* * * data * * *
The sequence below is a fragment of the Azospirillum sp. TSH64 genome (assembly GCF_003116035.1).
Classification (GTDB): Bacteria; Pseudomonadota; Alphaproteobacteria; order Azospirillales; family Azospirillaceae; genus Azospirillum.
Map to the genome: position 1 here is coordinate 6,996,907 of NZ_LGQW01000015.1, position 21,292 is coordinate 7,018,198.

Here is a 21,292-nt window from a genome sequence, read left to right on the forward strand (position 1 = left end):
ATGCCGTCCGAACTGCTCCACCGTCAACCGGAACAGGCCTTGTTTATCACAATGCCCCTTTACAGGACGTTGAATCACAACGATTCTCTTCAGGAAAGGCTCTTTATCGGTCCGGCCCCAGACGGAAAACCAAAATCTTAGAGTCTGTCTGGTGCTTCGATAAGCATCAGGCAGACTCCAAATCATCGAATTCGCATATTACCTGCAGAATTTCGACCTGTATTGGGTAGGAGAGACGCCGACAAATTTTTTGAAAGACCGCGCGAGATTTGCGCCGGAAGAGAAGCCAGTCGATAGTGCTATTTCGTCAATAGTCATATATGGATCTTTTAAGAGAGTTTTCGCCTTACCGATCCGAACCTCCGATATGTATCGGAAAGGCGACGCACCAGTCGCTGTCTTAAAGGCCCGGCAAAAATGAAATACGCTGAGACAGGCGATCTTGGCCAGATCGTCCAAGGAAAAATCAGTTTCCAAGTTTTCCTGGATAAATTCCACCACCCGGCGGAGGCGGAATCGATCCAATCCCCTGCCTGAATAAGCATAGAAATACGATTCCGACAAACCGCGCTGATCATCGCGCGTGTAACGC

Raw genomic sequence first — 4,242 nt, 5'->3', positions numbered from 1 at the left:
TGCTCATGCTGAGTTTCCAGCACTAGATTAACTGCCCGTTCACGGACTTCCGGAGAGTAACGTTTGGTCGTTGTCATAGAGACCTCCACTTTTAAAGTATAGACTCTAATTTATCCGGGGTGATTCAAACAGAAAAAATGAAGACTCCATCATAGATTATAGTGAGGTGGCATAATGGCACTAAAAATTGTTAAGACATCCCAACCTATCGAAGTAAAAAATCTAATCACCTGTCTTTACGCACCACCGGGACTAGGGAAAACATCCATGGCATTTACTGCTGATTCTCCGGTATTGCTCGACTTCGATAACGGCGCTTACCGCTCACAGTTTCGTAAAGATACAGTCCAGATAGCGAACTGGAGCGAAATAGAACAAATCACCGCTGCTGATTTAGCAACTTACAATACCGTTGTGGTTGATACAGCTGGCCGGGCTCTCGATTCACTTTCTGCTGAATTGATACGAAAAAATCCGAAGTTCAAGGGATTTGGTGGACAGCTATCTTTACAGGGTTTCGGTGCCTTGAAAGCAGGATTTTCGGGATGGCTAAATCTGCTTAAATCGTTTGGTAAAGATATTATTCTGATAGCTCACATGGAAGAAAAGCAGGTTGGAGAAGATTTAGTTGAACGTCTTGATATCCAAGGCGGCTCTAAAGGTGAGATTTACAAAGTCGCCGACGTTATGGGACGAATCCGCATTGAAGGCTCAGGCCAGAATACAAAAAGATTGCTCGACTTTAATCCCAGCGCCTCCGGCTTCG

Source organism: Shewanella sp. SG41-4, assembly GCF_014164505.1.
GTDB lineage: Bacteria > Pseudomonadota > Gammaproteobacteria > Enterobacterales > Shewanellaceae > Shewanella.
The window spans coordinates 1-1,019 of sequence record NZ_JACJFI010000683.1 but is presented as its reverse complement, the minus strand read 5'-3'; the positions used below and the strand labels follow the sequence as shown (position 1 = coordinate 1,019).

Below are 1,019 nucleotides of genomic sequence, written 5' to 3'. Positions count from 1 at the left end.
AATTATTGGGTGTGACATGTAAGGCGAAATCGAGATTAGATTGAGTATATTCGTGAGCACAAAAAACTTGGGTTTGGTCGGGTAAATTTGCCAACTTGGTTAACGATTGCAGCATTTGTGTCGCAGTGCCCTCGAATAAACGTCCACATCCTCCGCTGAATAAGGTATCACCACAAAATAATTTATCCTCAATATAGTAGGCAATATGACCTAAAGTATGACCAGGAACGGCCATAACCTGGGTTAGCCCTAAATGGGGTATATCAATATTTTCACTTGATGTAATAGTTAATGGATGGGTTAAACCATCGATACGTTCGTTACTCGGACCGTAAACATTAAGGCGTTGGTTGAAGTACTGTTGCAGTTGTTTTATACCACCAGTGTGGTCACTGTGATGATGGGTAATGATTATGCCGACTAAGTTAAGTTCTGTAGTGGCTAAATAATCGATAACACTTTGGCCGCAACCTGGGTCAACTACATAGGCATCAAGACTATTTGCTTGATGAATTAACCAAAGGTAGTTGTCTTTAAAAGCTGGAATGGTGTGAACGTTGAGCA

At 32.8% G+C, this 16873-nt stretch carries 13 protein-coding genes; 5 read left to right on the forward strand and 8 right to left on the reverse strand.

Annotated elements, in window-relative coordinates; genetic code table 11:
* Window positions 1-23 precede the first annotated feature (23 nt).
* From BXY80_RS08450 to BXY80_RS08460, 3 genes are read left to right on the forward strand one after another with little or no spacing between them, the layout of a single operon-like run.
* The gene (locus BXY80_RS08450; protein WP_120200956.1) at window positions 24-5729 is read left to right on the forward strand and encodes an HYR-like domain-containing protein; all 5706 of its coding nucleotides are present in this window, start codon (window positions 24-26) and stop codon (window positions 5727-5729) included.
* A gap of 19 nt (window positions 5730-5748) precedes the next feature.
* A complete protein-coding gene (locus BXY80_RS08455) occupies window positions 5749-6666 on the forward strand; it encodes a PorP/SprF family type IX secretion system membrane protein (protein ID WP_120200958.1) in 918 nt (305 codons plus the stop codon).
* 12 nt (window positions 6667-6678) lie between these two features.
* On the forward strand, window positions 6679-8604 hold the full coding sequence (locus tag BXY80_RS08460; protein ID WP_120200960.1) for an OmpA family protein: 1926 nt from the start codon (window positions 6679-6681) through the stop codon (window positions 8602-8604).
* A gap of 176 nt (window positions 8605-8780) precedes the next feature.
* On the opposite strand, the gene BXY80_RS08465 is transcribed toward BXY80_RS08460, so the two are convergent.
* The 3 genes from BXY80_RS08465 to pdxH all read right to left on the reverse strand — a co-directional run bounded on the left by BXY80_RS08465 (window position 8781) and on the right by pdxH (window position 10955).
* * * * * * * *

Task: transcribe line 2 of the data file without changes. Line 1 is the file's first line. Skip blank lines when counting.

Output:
Classification (GTDB): Bacteria; Pseudomonadota; Alphaproteobacteria; order Azospirillales; family Azospirillaceae; genus Azospirillum.